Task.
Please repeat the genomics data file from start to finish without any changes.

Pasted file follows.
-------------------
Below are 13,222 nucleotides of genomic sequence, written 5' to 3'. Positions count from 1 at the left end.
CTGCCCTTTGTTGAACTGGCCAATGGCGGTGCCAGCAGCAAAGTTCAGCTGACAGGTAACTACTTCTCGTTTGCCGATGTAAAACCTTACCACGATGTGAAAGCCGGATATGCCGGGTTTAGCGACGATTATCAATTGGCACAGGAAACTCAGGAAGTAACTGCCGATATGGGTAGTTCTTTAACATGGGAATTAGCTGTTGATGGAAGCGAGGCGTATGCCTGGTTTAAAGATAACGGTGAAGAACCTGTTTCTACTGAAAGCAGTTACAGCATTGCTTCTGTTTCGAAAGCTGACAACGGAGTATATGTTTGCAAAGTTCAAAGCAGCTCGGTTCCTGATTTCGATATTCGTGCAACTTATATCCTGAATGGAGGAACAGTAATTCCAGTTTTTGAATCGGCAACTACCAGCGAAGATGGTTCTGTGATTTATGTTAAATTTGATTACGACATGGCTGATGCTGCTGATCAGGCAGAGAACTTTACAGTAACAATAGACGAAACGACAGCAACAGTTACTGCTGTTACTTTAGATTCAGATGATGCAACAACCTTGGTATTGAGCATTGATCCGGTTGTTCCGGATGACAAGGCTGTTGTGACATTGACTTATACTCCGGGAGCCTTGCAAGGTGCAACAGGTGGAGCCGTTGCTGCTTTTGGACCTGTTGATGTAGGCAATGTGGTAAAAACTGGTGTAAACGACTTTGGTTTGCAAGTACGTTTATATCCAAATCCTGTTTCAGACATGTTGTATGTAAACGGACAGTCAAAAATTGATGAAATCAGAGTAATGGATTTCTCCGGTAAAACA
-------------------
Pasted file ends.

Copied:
Below are 13,222 nucleotides of genomic sequence, written 5' to 3'. Positions count from 1 at the left end.
CTGCCCTTTGTTGAACTGGCCAATGGCGGTGCCAGCAGCAAAGTTCAGCTGACAGGTAACTACTTCTCGTTTGCCGATGTAAAACCTTACCACGATGTGAAAGCCGGATATGCCGGGTTTAGCGACGATTATCAATTGGCACAGGAAACTCAGGAAGTAACTGCCGATATGGGTAGTTCTTTAACATGGGAATTAGCTGTTGATGGAAGCGAGGCGTATGCCTGGTTTAAAGATAACGGTGAAGAACCTGTTTCTACTGAAAGCAGTTACAGCATTGCTTCTGTTTCGAAAGCTGACAACGGAGTATATGTTTGCAAAGTTCAAAGCAGCTCGGTTCCTGATTTCGATATTCGTGCAACTTATATCCTGAATGGAGGAACAGTAATTCCAGTTTTTGAATCGGCAACTACCAGCGAAGATGGTTCTGTGATTTATGTTAAATTTGATTACGACATGGCTGATGCTGCTGATCAGGCAGAGAACTTTACAGTAACAATAGACGAAACGACAGCAACAGTTACTGCTGTTACTTTAGATTCAGATGATGCAACAACCTTGGTATTGAGCATTGATCCGGTTGTTCCGGATGACAAGGCTGTTGTGACATTGACTTATACTCCGGGAGCCTTGCAAGGTGCAACAGGTGGAGCCGTTGCTGCTTTTGGACCTGTTGATGTAGGCAATGTGGTAAAAACTGGTGTAAACGACTTTGGTTTGCAAGTACGTTTATATCCAAATCCTGTTTCAGACATGTTGTATGTAAACGGACAGTCAAAAATTGATGAAATCAGAGTAATGGATTTCTCCGGTAAAACA